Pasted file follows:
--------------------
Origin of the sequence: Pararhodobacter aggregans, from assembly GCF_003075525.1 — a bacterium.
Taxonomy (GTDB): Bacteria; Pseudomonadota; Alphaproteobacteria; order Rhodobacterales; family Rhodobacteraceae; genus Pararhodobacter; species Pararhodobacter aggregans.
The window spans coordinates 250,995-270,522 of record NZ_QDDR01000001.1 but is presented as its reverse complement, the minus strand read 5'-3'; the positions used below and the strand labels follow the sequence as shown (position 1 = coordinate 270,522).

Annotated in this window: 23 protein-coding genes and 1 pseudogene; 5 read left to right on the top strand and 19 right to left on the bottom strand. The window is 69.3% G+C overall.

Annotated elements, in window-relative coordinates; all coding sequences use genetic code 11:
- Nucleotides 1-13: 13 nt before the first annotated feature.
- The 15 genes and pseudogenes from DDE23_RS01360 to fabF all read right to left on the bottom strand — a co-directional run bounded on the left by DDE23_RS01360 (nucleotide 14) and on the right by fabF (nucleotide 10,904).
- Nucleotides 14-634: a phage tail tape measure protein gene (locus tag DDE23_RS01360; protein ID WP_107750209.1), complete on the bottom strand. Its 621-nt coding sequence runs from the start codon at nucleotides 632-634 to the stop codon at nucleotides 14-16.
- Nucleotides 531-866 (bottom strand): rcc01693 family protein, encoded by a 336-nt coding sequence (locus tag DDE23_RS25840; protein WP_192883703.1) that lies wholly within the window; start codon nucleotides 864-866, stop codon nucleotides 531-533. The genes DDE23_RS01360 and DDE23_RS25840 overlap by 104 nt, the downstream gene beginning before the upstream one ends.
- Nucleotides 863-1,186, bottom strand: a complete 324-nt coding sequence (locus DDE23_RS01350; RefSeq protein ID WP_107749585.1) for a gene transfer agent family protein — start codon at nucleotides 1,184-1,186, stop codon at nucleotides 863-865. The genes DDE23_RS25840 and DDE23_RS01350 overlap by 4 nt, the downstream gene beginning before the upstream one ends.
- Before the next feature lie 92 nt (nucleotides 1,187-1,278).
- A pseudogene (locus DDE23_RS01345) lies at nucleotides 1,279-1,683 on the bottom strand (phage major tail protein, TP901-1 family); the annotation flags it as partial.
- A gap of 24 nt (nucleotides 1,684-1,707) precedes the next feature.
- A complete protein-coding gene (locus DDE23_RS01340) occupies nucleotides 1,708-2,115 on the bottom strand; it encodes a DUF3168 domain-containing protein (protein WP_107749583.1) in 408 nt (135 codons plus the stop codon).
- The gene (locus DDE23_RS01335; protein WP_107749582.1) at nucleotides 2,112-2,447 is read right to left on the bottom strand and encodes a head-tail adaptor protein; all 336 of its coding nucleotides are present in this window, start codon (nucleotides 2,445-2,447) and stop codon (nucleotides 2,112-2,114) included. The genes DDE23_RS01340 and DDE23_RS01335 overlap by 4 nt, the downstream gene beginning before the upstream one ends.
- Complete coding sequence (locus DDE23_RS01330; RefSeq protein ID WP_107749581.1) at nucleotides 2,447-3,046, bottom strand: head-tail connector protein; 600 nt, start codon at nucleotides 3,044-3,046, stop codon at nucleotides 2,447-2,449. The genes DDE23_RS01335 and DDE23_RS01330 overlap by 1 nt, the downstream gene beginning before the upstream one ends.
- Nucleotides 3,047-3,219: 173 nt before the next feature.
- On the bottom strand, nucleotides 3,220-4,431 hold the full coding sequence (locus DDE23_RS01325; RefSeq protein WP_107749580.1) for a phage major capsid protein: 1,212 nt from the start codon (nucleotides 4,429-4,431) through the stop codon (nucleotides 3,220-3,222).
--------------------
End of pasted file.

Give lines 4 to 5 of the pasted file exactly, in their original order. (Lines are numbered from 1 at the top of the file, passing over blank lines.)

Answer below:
Annotated in this window: 23 protein-coding genes and 1 pseudogene; 5 read left to right on the top strand and 19 right to left on the bottom strand. The window is 69.3% G+C overall.

Annotated elements, in window-relative coordinates; all coding sequences use genetic code 11: